Where Do You Stand on Shaving?
Originally Published: March 1, 2017
Revised: January 3, 2019
Of my many DIY fails, my botched attempt at dying my armpit hair for prom was one of the funniest. Standing in my friend’s bathroom, blue hair dye smeared all over, I discovered the coarse tufts under my arms were nothing like the stuff on my head and didn’t take dye the same way either. With my armpit hair bleached white (and my skin stained blue), I had to just shave it off. My attempt at a fun feminist statement was a complete flop. I never thought I would grow so attached to my “natural look,” but in the end, I missed how powerful I felt unshaved more than the embarrassment of my Smurf pits!
Razor companies profit off of the idea that a smooth body is a confident body. In reality, confidence comes from how we see ourselves. Our individual style and how we choose to groom or not groom our bodies doesn’t always fit societal standards, however. I was curious about this, so I talked to a few teens to get their opinions on shaving.
Shave or don’t shave; you will still be the same person with or without stubble.
Shaving can mean different things to girls and guys. Jack, 17, of Cohasset, CT, says, “It’s sort of unfair that girls are expected to shave their legs and armpits while guys don’t really face the same expectation.” Some people find girls with underarm hair “dirty,” while you don’t hear much about people being grossed out by a boy with underarm hair. “It really has ties to the amount of effort girls are expected to put into their looks and how judgmental society is,” Jack says.
Jack is on to something. I mean, don’t we often see models with almost reflectively smooth skin? Perhaps it doesn’t matter whether a person shaves or not, but people should not feel ashamed of how their bodies are perceived or even what they find attractive. While Jack prefers “someone who shaves their legs and armpits,” and he likes to shave his own face, opting for “the clean look as opposed to a hairy monster,” that is one guy’s preference. Each of us is unique, and we should each do what feels right for us!
What a Girl Should Look Like?
Another interesting perspective comes from Clara, 18, of New York City, who says that when she first noticed body hair, she “immediately shaved it all off.” However, she explains, “I stopped shaving once I realized that I didn’t actually like the way I looked with my hair removed.” For Clara, shaving wasn’t about what she liked. “I was just believing the norms that I was taught about what makes me beautiful,” she says.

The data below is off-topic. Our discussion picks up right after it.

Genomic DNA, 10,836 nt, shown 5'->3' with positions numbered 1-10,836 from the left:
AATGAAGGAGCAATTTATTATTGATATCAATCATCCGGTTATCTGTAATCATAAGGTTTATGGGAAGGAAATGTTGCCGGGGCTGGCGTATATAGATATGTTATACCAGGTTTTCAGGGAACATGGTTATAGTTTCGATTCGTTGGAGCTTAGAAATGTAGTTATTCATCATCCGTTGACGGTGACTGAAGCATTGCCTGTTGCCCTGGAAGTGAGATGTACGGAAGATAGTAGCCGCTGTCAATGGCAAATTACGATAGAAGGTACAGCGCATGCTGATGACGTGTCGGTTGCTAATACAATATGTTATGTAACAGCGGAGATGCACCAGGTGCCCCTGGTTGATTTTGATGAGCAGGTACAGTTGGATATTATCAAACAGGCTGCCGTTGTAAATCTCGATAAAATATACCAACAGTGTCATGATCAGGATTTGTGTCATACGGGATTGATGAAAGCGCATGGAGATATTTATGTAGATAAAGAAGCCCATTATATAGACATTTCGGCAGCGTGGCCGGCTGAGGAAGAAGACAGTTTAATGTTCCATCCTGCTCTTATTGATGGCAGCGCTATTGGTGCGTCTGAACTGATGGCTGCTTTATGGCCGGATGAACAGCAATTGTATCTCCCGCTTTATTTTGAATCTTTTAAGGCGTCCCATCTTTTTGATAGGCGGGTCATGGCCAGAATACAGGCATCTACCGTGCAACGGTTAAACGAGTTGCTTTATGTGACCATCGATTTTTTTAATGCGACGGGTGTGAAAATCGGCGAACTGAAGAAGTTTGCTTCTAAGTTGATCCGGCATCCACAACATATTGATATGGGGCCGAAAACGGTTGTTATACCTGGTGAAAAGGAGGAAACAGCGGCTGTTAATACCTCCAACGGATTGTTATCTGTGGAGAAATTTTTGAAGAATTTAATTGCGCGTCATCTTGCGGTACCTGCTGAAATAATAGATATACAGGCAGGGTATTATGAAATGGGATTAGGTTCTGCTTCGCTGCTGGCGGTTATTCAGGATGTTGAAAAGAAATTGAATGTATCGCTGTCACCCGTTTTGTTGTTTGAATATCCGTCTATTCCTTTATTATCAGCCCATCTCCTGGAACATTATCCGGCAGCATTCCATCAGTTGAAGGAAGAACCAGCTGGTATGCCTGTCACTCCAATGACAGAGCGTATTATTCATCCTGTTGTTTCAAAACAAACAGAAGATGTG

Clara prefers not to shave, but she finds that it can be difficult to feel confident with unshaved legs or armpits in a new environment. “I proudly didn’t shave all summer, until I got to college and got nervous that people wouldn’t like me if I didn’t fit into the mold of what a girl should look like, so I shaved,” she explains. “I don’t think shaved armpits and legs are what make me beautiful, and if I wasn’t too afraid of other people’s judgement then I wouldn’t shave.”
It’s important to remember that there is no one way to be “a girl.” Femininity is merely a set of stereotypes, and the more we respond to them, the more they define us.
Lastly, I heard from Claire, 16, from Granite Bay, CA, who says that watching her older sister shave made her “desperately want to do it too.” Like most girls, Claire says, “Now, shaving has become part of my routine.” Shaving is just something Claire does. “I don’t really think about it often; however, I know that part of why I wanted to shave was to fit in with others and seem mature.”
Since body hair is an early sign of puberty, the process of shaving can seem mystical and fun when we’re little. Shaving can make that awkward phase of our lives a time to look forward to, almost like a rite of passage.
Across the spectrum we see that even though how we present our bodies shouldn’t be dictated by social norms, those norms affect how we choose to groom our bodies. Shave or don’t shave; you will still be the same person with or without stubble. Do what makes you happy and love your body for all it’s worth!
Please login to comment on this story
(Photo credit: “Body Positive (front)” by Kit Stubbs is licensed under CC BY 2.0) Body image is a person’s view or perception of their bodies and the thoughts and feelings that perception provokes. These feelings can be positive or…
Read Story »
A lot of people think that fatphobia—a dislike or hatred towards those who are overweight or obese—is a made up thing created by whiny fatties who want special treatment. But that can’t be farther from the truth because, if one […]
Read Story »
“What’s an orgasm?” my nine-year-old self asked curiously, wide eyed and totally clueless as to what I had just requested my fourth grade teacher explain to me in front of the whole class. As a kid, I read whatever I […]
Read Story »